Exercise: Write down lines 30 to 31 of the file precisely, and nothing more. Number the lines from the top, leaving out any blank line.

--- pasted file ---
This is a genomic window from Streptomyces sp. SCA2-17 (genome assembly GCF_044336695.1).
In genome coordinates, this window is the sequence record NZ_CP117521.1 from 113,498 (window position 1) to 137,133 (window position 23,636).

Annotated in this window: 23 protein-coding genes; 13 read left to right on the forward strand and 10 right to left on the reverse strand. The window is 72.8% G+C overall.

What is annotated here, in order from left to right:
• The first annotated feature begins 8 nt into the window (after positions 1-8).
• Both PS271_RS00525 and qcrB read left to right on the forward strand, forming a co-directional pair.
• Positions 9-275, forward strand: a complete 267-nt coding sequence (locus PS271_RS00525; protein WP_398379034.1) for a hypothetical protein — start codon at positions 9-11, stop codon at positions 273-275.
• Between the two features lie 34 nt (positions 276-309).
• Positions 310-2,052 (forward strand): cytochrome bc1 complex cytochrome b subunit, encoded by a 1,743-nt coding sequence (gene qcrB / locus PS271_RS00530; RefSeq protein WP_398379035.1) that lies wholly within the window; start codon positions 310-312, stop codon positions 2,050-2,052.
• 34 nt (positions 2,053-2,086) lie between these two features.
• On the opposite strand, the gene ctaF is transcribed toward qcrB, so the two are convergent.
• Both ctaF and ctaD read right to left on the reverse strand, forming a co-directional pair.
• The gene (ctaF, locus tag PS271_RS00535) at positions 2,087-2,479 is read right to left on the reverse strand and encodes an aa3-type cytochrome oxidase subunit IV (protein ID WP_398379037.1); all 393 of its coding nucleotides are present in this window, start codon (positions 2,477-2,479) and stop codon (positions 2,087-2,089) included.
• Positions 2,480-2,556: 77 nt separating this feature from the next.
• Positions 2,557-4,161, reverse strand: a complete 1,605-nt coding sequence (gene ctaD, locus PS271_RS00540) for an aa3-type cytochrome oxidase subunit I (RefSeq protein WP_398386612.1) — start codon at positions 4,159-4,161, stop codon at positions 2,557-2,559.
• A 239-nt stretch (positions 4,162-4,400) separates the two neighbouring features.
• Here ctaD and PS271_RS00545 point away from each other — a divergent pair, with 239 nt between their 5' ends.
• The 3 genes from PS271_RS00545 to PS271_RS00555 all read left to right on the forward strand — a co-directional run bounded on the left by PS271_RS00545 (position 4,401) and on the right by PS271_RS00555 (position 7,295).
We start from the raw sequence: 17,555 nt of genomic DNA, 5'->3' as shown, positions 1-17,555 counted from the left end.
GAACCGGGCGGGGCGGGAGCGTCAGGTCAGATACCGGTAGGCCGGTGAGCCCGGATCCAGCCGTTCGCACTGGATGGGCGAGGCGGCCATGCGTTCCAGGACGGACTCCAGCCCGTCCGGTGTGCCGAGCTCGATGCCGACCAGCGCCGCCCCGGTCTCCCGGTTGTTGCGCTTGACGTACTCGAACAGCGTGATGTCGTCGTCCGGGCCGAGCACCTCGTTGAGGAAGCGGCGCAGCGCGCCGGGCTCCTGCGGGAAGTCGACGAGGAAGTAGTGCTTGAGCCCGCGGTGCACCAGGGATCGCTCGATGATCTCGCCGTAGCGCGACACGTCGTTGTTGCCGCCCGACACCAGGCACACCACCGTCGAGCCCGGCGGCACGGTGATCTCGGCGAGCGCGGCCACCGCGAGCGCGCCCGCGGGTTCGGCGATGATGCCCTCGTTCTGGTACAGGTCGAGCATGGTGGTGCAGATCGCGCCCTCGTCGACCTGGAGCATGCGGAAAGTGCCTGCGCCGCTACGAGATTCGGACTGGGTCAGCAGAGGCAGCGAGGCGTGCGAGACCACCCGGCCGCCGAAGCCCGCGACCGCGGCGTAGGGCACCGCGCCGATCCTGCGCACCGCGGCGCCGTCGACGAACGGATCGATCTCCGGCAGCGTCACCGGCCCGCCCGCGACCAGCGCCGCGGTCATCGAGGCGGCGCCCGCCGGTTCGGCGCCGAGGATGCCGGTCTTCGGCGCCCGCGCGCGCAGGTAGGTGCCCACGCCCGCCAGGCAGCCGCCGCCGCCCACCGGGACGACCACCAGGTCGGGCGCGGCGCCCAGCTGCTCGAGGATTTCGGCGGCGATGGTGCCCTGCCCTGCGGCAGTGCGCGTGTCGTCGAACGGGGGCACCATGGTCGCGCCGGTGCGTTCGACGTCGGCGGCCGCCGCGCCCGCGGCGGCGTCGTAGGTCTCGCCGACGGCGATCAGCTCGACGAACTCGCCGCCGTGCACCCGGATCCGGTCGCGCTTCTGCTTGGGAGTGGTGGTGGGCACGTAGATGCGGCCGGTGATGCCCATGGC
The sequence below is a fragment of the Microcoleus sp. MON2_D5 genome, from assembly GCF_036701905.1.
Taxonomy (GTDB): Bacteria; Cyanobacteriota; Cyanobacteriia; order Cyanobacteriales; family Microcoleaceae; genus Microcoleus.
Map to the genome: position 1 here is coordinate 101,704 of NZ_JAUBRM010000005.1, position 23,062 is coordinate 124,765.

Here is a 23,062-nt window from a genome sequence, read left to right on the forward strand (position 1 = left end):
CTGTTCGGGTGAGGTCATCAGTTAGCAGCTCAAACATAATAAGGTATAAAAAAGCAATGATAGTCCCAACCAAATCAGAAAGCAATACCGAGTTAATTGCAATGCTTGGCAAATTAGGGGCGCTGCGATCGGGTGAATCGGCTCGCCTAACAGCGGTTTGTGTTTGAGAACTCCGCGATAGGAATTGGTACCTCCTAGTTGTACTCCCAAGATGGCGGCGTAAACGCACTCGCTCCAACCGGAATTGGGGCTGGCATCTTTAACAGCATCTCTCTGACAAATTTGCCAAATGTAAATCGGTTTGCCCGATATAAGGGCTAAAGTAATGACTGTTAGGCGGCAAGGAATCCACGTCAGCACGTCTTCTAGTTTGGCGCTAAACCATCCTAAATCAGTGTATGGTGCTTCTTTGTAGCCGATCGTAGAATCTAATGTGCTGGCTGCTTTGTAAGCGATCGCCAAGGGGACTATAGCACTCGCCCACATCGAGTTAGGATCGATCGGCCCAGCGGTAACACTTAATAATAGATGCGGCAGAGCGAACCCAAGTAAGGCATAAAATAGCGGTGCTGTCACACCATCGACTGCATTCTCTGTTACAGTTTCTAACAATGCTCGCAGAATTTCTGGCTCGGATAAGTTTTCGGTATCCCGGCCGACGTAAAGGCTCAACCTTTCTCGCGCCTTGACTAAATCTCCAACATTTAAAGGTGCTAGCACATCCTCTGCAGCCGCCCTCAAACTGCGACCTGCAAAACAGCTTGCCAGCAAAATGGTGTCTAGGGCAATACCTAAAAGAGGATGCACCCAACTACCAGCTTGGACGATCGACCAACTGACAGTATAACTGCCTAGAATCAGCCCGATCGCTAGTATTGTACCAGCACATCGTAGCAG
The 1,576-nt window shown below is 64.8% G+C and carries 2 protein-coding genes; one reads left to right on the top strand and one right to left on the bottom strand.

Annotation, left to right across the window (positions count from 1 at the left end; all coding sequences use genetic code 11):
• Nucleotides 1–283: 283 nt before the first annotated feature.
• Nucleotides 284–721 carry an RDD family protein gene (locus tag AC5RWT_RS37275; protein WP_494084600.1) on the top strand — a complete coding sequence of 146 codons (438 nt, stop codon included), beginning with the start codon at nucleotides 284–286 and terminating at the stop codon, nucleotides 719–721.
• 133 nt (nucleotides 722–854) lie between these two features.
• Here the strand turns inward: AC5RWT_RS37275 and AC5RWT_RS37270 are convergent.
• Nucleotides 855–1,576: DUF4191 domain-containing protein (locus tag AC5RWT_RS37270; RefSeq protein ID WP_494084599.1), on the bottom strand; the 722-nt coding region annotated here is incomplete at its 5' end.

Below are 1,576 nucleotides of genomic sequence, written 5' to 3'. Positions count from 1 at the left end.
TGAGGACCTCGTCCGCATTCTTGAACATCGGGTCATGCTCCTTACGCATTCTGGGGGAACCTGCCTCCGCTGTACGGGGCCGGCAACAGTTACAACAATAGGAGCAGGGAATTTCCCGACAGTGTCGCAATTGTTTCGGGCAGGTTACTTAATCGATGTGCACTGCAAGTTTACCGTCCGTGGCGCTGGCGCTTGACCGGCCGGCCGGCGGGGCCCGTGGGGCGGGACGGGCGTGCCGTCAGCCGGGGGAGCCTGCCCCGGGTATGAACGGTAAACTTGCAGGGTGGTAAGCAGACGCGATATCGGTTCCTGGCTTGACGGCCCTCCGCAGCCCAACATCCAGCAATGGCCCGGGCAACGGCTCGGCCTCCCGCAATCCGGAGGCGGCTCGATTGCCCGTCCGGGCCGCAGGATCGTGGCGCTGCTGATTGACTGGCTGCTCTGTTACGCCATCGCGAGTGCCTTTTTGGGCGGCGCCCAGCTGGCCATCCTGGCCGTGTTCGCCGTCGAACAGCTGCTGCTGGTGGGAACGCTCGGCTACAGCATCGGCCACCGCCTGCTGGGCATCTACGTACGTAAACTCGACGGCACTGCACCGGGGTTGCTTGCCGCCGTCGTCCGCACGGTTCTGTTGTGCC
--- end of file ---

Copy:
• 133 nt (nucleotides 722–854) lie between these two features.
• Here the strand turns inward: AC5RWT_RS37275 and AC5RWT_RS37270 are convergent.